How to Create the Perfect PR Person

An executive at a major corporation asked once if I could list the most important traits that make for a successful PR pro. The executive needed the insight for an article he was considering writing.

Had I been like this executive, with a brand engaging a PR agency (I was with Burson-Marsteller at the time), here's what I would have liked to see from agency personnel assigned to my account:

An agency executive (AE) with at least a few years of experience.

An AE unafraid to say “no” to a reporter.

An AE who isn’t shy about explaining to a reporter what the client's interest is before the interview begins.

An AE who will say to a client, “I don’t agree with you” (as long as alternatives are provided).

An AE who is reachable 24/7, if necessary (as I am.)

An AE who reads newspapers daily, news magazines, the trades and keeps up with relevant TV shows.

An AE with the ability to transform a trade story into a consumer story.

An AE who can suggest fast-breaking publicity ideas based on breaking news.

An AE who has the ability and foresight to refresh older stories, instead of saying constantly, "But what’s new?”

An AE who understands that the client’s interest is more important than getting a major hit.

An AE who would immediately alert me if news broke that could influence the reputation of my company.

An AE who can send me a draft of a news or feature release the way it should be written and edited--without grammar or spelling errors.

An AE who sends me several different approaches to a story or program.

An AE who takes the initiative in providing ideas and does not wait for my lead.

An AE who knows how to manage a budget.

An AE who can craft a story or program that appeals to more than one segment of the media.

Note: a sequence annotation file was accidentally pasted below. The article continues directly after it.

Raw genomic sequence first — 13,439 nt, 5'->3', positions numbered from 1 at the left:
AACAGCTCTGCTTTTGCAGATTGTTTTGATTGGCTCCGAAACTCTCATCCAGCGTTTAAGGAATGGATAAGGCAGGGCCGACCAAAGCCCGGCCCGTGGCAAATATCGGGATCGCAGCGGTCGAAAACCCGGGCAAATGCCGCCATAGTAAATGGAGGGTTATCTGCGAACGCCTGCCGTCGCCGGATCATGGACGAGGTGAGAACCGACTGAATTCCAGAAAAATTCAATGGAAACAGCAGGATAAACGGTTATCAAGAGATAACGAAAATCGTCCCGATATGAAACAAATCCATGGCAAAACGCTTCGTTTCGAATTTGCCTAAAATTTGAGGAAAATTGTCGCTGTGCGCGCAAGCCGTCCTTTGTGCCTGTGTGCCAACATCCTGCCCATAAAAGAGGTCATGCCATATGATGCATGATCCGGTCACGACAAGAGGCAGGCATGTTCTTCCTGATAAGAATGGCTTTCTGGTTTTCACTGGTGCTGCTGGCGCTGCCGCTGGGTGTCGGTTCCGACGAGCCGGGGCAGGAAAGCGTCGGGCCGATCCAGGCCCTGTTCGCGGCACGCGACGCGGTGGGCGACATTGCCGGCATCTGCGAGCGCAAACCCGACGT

An AE who can craft a story or program that works for the client and the media.

An AE who has the ability to change the creative of a program annually, or when circumstances merit changes, while keeping the core messages intact.

An AE who understands that a story benefits a client only when it includes message points.

An AE who understands that the client knows more about what will benefit a corporation than the agency account team does.

Who Knows More?

This last point always is an issue. I’ve been involved with program planning on accounts that I managed, and also on accounts that I was an advisor to, but didn’t have control of.

On accounts where I was an advisor, I found two major problems: The agency teams would offer programs to clients that made no sense to the marketing objectives of the client or were way over budget. They just wanted to demonstrate how creative they could be. In addition, account teams would jump on the latest fad during program planning. The problem there is that by the time the program was approved, the fad likely would be stale.

I always preach my A B C rule of program planning: Always Be Creative. But creativity that doesn’t match the client’s marketing strategy or is so complex that it will cost much more than the budget isn’t creative. It’s bad planning.

Stone Carving

Most of all, I would want an AE who realizes that the PR rules learned in communications’ schools are not carved in stone. I want an AE who always is searching for new approaches that will work for the client and the media.

A Postscript: When I interviewed for my first job in PR, I was given a test. I thought it was unusual at the time. The agency's owner handed me a few newspapers, circled several stories and asked if I could find ways to lengthen the shelf life of the stories. He then gave me a press release and asked what I would do to improve it. His last question: “Can you type?” In retrospect, he made a wise choice using that test.

Arthur Solomon was SVP/senior counselor at Burson-Marsteller. A former journalist and frequent contributor to PRNEWS, he is on the Seoul Peace Prize nominating committee. 

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